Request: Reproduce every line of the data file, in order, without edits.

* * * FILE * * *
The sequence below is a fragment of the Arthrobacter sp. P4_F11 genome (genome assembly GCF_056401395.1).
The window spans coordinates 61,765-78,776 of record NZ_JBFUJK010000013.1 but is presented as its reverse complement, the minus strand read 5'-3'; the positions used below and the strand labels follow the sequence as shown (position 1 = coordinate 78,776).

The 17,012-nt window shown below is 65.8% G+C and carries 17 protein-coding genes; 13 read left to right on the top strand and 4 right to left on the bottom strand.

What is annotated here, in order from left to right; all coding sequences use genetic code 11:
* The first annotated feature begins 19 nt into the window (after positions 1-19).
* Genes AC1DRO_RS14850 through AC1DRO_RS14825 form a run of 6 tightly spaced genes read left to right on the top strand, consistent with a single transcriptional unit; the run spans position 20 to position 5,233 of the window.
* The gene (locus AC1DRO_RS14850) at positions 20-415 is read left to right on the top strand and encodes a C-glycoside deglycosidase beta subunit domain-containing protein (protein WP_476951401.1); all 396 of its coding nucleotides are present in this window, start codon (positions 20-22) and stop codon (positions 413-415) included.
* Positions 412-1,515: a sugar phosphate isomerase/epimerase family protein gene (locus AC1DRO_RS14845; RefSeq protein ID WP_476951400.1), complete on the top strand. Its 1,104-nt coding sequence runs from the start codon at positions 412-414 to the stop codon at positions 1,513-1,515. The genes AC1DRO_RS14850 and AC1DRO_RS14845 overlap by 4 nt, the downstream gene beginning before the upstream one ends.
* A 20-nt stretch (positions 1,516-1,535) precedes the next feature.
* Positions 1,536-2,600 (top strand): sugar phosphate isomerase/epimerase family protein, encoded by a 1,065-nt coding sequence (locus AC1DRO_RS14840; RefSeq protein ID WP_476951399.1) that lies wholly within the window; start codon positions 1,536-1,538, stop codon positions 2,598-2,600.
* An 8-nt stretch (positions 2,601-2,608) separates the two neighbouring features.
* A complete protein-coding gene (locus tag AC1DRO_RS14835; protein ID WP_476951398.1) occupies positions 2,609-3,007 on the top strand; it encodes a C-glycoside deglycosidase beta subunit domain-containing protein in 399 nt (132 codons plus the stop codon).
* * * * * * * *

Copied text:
The sequence below is a fragment of the Arthrobacter sp. P4_F11 genome (genome assembly GCF_056401395.1).
The window spans coordinates 61,765-78,776 of record NZ_JBFUJK010000013.1 but is presented as its reverse complement, the minus strand read 5'-3'; the positions used below and the strand labels follow the sequence as shown (position 1 = coordinate 78,776).

The 17,012-nt window shown below is 65.8% G+C and carries 17 protein-coding genes; 13 read left to right on the top strand and 4 right to left on the bottom strand.

What is annotated here, in order from left to right; all coding sequences use genetic code 11:
* The first annotated feature begins 19 nt into the window (after positions 1-19).
* Genes AC1DRO_RS14850 through AC1DRO_RS14825 form a run of 6 tightly spaced genes read left to right on the top strand, consistent with a single transcriptional unit; the run spans position 20 to position 5,233 of the window.
* The gene (locus AC1DRO_RS14850) at positions 20-415 is read left to right on the top strand and encodes a C-glycoside deglycosidase beta subunit domain-containing protein (protein WP_476951401.1); all 396 of its coding nucleotides are present in this window, start codon (positions 20-22) and stop codon (positions 413-415) included.
* Positions 412-1,515: a sugar phosphate isomerase/epimerase family protein gene (locus AC1DRO_RS14845; RefSeq protein ID WP_476951400.1), complete on the top strand. Its 1,104-nt coding sequence runs from the start codon at positions 412-414 to the stop codon at positions 1,513-1,515. The genes AC1DRO_RS14850 and AC1DRO_RS14845 overlap by 4 nt, the downstream gene beginning before the upstream one ends.
* A 20-nt stretch (positions 1,516-1,535) precedes the next feature.
* Positions 1,536-2,600 (top strand): sugar phosphate isomerase/epimerase family protein, encoded by a 1,065-nt coding sequence (locus AC1DRO_RS14840; RefSeq protein ID WP_476951399.1) that lies wholly within the window; start codon positions 1,536-1,538, stop codon positions 2,598-2,600.
* An 8-nt stretch (positions 2,601-2,608) separates the two neighbouring features.
* A complete protein-coding gene (locus tag AC1DRO_RS14835; protein ID WP_476951398.1) occupies positions 2,609-3,007 on the top strand; it encodes a C-glycoside deglycosidase beta subunit domain-containing protein in 399 nt (132 codons plus the stop codon).